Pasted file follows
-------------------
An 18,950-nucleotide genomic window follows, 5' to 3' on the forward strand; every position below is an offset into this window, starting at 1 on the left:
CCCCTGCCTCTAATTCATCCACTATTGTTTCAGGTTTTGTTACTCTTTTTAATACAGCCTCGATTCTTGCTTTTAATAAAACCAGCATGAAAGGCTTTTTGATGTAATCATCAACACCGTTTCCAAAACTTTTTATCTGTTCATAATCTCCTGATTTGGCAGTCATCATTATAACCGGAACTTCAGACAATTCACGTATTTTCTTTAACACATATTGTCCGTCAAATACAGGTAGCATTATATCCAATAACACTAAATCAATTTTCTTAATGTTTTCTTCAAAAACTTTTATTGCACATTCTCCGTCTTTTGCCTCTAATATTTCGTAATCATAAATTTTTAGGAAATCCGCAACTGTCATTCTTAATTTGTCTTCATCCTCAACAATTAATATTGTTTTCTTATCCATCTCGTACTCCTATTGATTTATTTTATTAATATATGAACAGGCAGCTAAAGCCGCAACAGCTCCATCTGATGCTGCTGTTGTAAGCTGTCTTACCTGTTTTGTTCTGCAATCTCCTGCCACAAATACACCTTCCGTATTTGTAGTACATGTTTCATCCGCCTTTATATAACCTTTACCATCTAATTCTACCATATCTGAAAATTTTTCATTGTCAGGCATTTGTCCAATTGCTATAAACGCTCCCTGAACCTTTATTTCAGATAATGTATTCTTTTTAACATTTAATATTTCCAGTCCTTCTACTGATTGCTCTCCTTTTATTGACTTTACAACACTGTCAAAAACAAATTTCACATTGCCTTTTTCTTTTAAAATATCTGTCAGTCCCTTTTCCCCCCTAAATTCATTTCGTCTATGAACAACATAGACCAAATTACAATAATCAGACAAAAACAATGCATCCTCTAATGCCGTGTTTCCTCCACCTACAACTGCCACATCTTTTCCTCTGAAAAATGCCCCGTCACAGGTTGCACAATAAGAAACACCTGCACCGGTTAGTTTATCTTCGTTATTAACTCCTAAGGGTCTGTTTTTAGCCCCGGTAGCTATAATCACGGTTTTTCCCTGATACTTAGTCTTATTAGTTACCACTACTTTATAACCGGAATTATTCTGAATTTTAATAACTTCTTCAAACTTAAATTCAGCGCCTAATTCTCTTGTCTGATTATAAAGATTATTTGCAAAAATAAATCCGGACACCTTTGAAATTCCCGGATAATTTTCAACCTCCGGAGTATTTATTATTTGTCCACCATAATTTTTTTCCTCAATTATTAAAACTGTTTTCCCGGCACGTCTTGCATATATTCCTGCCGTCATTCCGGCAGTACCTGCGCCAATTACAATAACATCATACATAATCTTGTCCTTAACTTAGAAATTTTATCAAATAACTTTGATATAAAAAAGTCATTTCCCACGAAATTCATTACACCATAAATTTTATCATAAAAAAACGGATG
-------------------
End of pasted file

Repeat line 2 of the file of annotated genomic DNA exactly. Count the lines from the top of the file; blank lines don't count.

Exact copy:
CCCCTGCCTCTAATTCATCCACTATTGTTTCAGGTTTTGTTACTCTTTTTAATACAGCCTCGATTCTTGCTTTTAATAAAACCAGCATGAAAGGCTTTTTGATGTAATCATCAACACCGTTTCCAAAACTTTTTATCTGTTCATAATCTCCTGATTTGGCAGTCATCATTATAACCGGAACTTCAGACAATTCACGTATTTTCTTTAACACATATTGTCCGTCAAATACAGGTAGCATTATATCCAATAACACTAAATCAATTTTCTTAATGTTTTCTTCAAAAACTTTTATTGCACATTCTCCGTCTTTTGCCTCTAATATTTCGTAATCATAAATTTTTAGGAAATCCGCAACTGTCATTCTTAATTTGTCTTCATCCTCAACAATTAATATTGTTTTCTTATCCATCTCGTACTCCTATTGATTTATTTTATTAATATATGAACAGGCAGCTAAAGCCGCAACAGCTCCATCTGATGCTGCTGTTGTAAGCTGTCTTACCTGTTTTGTTCTGCAATCTCCTGCCACAAATACACCTTCCGTATTTGTAGTACATGTTTCATCCGCCTTTATATAACCTTTACCATCTAATTCTACCATATCTGAAAATTTTTCATTGTCAGGCATTTGTCCAATTGCTATAAACGCTCCCTGAACCTTTATTTCAGATAATGTATTCTTTTTAACATTTAATATTTCCAGTCCTTCTACTGATTGCTCTCCTTTTATTGACTTTACAACACTGTCAAAAACAAATTTCACATTGCCTTTTTCTTTTAAAATATCTGTCAGTCCCTTTTCCCCCCTAAATTCATTTCGTCTATGAACAACATAGACCAAATTACAATAATCAGACAAAAACAATGCATCCTCTAATGCCGTGTTTCCTCCACCTACAACTGCCACATCTTTTCCTCTGAAAAATGCCCCGTCACAGGTTGCACAATAAGAAACACCTGCACCGGTTAGTTTATCTTCGTTATTAACTCCTAAGGGTCTGTTTTTAGCCCCGGTAGCTATAATCACGGTTTTTCCCTGATACTTAGTCTTATTAGTTACCACTACTTTATAACCGGAATTATTCTGAATTTTAATAACTTCTTCAAACTTAAATTCAGCGCCTAATTCTCTTGTCTGATTATAAAGATTATTTGCAAAAATAAATCCGGACACCTTTGAAATTCCCGGATAATTTTCAACCTCCGGAGTATTTATTATTTGTCCACCATAATTTTTTTCCTCAATTATTAAAACTGTTTTCCCGGCACGTCTTGCATATATTCCTGCCGTCATTCCGGCAGTACCTGCGCCAATTACAATAACATCATACATAATCTTGTCCTTAACTTAGAAATTTTATCAAATAACTTTGATATAAAAAAGTCATTTCCCACGAAATTCATTACACCATAAATTTTATCATAAAAAAACGGATG